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I am doing some socket programming in python in which I develop a client TCP/IP socket to communicate with a slow embedded device. So sometimes, when the response is supposed to be only one package, it is broken in to two packages. My current solution to that is to sleep() the python program, waiting to make sure that all the data I need already arrived.

comSocket.send('\r')

sleep(1)

comSocket.send('\r')

comSocket.recv(128)

comSocket.send('\r\r')

comSocket.recv(256)



#sending I commands for data

comSocket.send('1I\r\r3I\r\r4I\r\r13I\r\r5I\r\r8I\r\r7I\r\r9I\r\r')

sleep(2)

#receiving data

rawData = comSocket.recv(512)

sleep(1.5)

I am wondering whether there is a better way to handle this situation?

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can you be specific about the communication channel? Is this an IP network, serial bus, or?? –  Mike Pennington Jun 21 '11 at 17:48
    
@Mike Pennington: It's TCP/IP socket over IP network. –  Noobie Jun 21 '11 at 17:50

3 Answers 3

up vote 1 down vote accepted

If it is a single device, you should use a solution that handles the low-level socket interactions for you... python has several like pexpect, exscript, or paramiko (ssh only)... if it is multiple devices and you need asynchronous communication, use @zeekay's answer (although async programming, particularly with twisted, is unpleasant if you're not already familiar with it).

I answered a question with the way you telnet and send a list of commands to a single device here...

Catching a dying process in pexpect

The answer above makes the code efficient, but is more challenging for a beginner to understand... the following code is simpler, it makes a telnet connection on TCP/23, waits for *, sends a command, and puts the response to the command in mydata1...

import pexpect as px
import sys

def send_this(child, retcode, COMMAND):
    if retcode == 2:
        child.sendline(COMMAND)
    else:
        raise RuntimeError, "Could not complete login, due to socket error"

def expect_this(child, EXPR, timeout = 10):
    return child.expect([px.TIMEOUT, px.EOF, EXPR], timeout = timeout)

HOST = '192.168.49.49'
CMD1 = '1I'
PROMPT = '\*'     #Note: you might not need the backslash
TIMEOUT = 10

child = px.spawn('telnet %s' % HOST)
retcode = expect_this(child, PROMPT)
send_this(child, retcode, CMD1)
retcode = expect_this(child, PROMPT)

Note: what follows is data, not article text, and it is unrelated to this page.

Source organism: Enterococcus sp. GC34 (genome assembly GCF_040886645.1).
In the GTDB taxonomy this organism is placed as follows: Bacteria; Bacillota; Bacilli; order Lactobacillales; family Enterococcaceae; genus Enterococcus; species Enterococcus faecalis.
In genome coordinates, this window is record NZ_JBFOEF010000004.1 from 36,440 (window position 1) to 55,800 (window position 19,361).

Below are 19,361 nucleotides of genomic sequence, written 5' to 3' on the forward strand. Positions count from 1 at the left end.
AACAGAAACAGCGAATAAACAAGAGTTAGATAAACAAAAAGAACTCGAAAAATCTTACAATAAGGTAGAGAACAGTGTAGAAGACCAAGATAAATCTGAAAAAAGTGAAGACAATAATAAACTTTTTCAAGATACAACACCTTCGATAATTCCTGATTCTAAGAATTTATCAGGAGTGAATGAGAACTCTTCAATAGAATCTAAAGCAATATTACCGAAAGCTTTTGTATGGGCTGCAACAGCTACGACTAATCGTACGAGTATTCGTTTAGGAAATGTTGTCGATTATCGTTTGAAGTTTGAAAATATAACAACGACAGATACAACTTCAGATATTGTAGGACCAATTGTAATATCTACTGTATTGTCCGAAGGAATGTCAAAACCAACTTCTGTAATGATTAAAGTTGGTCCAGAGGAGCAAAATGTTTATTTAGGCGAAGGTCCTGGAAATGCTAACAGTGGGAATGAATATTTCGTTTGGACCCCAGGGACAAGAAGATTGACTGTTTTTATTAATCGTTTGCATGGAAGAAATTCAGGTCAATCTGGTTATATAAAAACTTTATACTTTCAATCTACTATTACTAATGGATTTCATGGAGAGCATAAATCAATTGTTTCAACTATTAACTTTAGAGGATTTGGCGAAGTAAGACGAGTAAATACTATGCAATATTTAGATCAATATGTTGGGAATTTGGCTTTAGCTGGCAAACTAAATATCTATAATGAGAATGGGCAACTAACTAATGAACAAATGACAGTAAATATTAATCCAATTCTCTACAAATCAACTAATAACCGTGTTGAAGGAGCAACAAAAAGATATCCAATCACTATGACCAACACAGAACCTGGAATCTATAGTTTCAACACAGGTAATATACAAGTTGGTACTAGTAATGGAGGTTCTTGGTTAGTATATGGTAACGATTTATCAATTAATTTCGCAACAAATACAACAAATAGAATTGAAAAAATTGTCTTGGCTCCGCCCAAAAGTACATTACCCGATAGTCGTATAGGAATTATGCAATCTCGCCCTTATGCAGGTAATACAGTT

mydata1 = child.before    # mydata has the output from CMD1

Regardless of the solution, the most important thing is tweaking your timeouts so you don't have to concern yourself with the long cell-network delays (which are sometimes over 5 seconds in my experience).

The other nasty dynamic in cellular communication is that many consumer devices routinely change their IP address when they are moving (due to their reliance on dhcp)... there isn't much TCP can do if this happens... if you don't have a static address the connection will drop when the device pulls a new ip address.

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The device has static IP. I am reading pexpect right now and it seems pretty hard to digest since I never coded in python before. This is actually my 1st time ever :) –  Noobie Jun 21 '11 at 18:02
    
@Tanner, if this is your first endeavor coding in python, handling TCP sockets with the socket module isn't much more pleasant... I will post a simple script for you... are you using windows, osx, or linux? –  Mike Pennington Jun 21 '11 at 18:04
    
@Mike Pennington: I am using Linux, python 2.7.2 –  Noobie Jun 21 '11 at 18:06
    
@Mike Pennington: I am reading your script. For my device, it's much simpler: There's no authentication involed, I just need to establish the connection, send 3 different messages, receiving the corresponding responses, since delay is long and fluctuate, I had to sleep() my code. I am looking for a better way to handle the waiting to replace the sleep(). –  Noobie Jun 21 '11 at 18:25
1  
@Tanner, no problem... I edited for what I think you need... let me know if this isn't doing the trick... if not, what problem do you have... note, you can insert child.logfile = sys.stdout if you need to see terminal logs of what this script does... –  Mike Pennington Jun 21 '11 at 19:58

Use a networking library like twisted or zeromq.

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+1 for not reinventing the wheel. –  Kimvais Jun 21 '11 at 18:03

You have to recv inside a loop and will have to check if all message has been received with a protocol parser..

condition = True
while condition:
    rawData += sock.recv(512)
    # parse rawData to check if message is complete and if so you can set condition = False to break the loop
    if parser.is_complete(rawData):
        condition = False
share|improve this answer
    
What is the library or module to import for parser? –  Noobie Jun 21 '11 at 17:46
    
that was an ilustrative code.. does your device have a protocol? probarly you will have to implement or look for one implementation... –  Felipe Cruz Jun 21 '11 at 17:59

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